“Islamic governments such as those of Pakistan and Saudi Arabia, which punish blasphemy against Islam ferociously, are keen for a ban on insulting religion to be written into international law,” reports The Economist in its June 4 issue.
It’s a nifty idea, to be sure. But who would actually draft such legislation? Where is the modern-day Thomas Jefferson capable of justifying such a ban in the court of world opinion?
Once again, Broad Street Review rushes in where others fear to tread. Let me take a whack at it:
Whereas religion has brought hope and comfort to billions of otherwise miserable people for thousands of years; and
Whereas hope and comfort are the only things that get most people through their woeful days; and
Whereas religion has enriched the world by inspiring or commissioning countless works of beautiful music, painting, and sculpture; and
Whereas the world’s most popular religions are based on supernatural fairy tales that can’t withstand rational scrutiny; and
Whereas religious movements that are not based on fairy tales — like, say, Unitarianism, Ethical Culture, or secular humanism — have attracted barely enough followers to fill the basement meeting room of the Rittenhouse Square branch of the Philadelphia Free Library; and
Whereas most people would rather cling to their religious myths than confront their earthly wretchedness constructively; and
Whereas the most popular religions involve ludicrous rituals and funny costumes that any sane person can’t resist poking fun at; and
Whereas people get violently angry when their cherished religious myths are ridiculed; and
Whereas violence can lead to warfare, which causes untold tragic consequences for everybody except novelists and filmmakers; and
Whereas millions of people have been killed in wars fought to decide whether God is one person or three; or whether Muhammad’s rightful successor was his father-in-law or his son-in-law; and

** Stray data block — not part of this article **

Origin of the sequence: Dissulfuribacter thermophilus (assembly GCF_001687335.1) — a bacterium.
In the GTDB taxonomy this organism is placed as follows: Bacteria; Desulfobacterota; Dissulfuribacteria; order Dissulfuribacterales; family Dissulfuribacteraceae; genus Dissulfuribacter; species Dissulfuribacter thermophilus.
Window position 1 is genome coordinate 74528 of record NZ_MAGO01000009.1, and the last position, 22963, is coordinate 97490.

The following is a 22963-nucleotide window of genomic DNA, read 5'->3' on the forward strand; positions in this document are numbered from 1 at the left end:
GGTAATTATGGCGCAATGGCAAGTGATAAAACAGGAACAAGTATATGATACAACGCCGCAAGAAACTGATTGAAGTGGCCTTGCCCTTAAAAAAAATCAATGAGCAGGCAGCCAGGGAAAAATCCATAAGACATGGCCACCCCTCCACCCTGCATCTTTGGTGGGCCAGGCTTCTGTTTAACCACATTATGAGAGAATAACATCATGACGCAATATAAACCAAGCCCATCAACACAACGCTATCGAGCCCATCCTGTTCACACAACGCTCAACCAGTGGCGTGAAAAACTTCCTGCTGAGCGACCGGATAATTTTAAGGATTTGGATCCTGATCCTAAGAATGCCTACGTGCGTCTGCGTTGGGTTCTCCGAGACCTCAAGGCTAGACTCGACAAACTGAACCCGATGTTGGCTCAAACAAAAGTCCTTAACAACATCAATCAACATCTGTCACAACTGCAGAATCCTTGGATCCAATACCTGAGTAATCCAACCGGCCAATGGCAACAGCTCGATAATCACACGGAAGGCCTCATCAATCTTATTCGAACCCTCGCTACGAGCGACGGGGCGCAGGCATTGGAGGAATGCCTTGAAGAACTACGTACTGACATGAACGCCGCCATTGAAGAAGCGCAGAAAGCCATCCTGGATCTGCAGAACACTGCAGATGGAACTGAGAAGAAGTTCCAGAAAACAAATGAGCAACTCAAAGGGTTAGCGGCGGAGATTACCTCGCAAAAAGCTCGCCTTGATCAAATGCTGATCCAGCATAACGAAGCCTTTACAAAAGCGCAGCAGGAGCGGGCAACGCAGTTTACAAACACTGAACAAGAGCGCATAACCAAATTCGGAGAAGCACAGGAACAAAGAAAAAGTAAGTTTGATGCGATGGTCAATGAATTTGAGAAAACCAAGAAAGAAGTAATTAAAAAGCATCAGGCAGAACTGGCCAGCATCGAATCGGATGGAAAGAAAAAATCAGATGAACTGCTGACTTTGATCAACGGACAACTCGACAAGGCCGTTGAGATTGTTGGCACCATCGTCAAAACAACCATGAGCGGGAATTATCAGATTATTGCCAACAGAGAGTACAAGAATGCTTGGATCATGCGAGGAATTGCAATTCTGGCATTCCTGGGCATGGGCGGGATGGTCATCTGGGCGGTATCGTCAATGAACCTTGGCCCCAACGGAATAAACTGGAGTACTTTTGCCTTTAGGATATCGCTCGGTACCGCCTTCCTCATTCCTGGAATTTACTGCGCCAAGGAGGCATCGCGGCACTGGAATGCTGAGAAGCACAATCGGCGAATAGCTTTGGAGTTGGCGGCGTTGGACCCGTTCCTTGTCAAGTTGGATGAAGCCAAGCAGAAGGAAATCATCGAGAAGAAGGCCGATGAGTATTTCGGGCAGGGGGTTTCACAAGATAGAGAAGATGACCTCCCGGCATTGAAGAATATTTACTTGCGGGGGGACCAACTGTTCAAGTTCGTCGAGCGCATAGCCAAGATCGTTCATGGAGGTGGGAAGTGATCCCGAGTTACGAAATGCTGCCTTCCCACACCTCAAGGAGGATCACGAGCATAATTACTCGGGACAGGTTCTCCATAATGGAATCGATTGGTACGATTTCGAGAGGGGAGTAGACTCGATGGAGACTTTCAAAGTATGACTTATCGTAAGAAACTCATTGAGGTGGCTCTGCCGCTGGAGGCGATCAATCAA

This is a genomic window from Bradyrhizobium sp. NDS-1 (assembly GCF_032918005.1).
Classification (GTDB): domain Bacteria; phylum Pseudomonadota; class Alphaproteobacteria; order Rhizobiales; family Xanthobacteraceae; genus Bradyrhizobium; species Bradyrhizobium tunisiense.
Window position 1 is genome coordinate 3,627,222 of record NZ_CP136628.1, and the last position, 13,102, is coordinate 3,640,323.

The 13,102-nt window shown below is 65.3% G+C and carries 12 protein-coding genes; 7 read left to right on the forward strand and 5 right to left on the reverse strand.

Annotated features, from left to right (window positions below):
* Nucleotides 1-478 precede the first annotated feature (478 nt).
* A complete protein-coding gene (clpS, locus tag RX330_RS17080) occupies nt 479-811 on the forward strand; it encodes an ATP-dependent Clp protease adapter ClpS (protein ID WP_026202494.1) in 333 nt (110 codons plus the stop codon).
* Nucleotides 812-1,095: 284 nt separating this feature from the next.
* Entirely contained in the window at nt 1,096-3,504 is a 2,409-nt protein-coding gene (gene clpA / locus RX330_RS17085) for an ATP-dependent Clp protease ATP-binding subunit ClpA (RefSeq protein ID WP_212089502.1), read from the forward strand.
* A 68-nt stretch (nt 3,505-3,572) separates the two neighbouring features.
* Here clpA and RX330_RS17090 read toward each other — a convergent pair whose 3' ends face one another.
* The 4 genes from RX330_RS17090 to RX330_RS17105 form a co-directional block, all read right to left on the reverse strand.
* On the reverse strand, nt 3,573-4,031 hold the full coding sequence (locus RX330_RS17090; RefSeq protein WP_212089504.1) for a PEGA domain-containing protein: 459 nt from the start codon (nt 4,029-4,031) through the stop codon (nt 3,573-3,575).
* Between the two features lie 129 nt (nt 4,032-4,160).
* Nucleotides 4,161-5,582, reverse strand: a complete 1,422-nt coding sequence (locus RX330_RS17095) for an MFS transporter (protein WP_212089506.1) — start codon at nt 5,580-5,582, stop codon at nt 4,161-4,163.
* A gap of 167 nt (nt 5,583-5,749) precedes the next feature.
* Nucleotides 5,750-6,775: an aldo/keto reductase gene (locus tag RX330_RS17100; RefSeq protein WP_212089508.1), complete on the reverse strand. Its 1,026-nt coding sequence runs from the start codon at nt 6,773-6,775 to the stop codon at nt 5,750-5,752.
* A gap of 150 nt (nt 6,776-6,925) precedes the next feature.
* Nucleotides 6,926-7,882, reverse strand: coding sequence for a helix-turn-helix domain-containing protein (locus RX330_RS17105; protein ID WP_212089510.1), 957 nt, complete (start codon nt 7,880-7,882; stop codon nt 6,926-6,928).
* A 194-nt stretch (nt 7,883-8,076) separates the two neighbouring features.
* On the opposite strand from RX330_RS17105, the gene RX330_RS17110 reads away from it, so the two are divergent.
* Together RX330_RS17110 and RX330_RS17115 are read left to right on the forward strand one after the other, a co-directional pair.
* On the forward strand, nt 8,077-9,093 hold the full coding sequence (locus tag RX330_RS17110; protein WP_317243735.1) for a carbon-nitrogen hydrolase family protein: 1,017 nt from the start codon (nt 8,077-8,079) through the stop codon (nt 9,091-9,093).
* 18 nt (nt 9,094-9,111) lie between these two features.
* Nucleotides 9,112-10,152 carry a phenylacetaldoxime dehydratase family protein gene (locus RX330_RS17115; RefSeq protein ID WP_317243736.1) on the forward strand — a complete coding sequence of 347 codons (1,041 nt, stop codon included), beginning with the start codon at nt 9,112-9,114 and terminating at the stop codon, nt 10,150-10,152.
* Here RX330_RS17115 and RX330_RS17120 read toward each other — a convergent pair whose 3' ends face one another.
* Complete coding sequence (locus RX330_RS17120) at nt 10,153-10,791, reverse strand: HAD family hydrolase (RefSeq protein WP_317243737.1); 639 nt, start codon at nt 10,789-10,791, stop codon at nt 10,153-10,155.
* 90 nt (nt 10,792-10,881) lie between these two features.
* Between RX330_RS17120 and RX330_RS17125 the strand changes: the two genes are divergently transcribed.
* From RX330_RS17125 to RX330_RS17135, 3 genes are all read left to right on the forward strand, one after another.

Whereas today's dominant religions, having improved upon their predecessors, couldn't conceivably be improved upon in the future; and
Whereas nothing’s going to change anyway; and
Whereas the function of government is to keep the lid on the status quo; and
Whereas the status quo isn’t really so bad, all things considered; and
Whereas the most effective solution to any problem is to pass a law; and
Whereas it’s easy to pass laws ordering people to shut up; and
Whereas religion is so easy to define; and
Whereas fear is an effective deterrent to harmful behavior;
Now, therefore, be it resolved that, effective January 1, 2017, insulting religion is hereby forbidden. Anyone who insults, criticizes, or ridicules religion, or even so much as giggles, winks, nudges, or rolls his or her eyes when religious leaders perform funny dances, consume strange foods, or dunk each other in holy water will be burned at the stake; or, if stakes are in short supply, pushed off the top of a tall building; or, in communities where the tallest building is a suburban ranch home, sentenced to three months of community service and/or to pay a fine not to exceed $75; or whatever deterrent seems more effective, just as long as we do something. And for the support of this legislation, we the assembled nations of the world mutually pledge to each other our lives, our fortunes and our sacred honor, not to mention the brains that we’ve already checked at the door.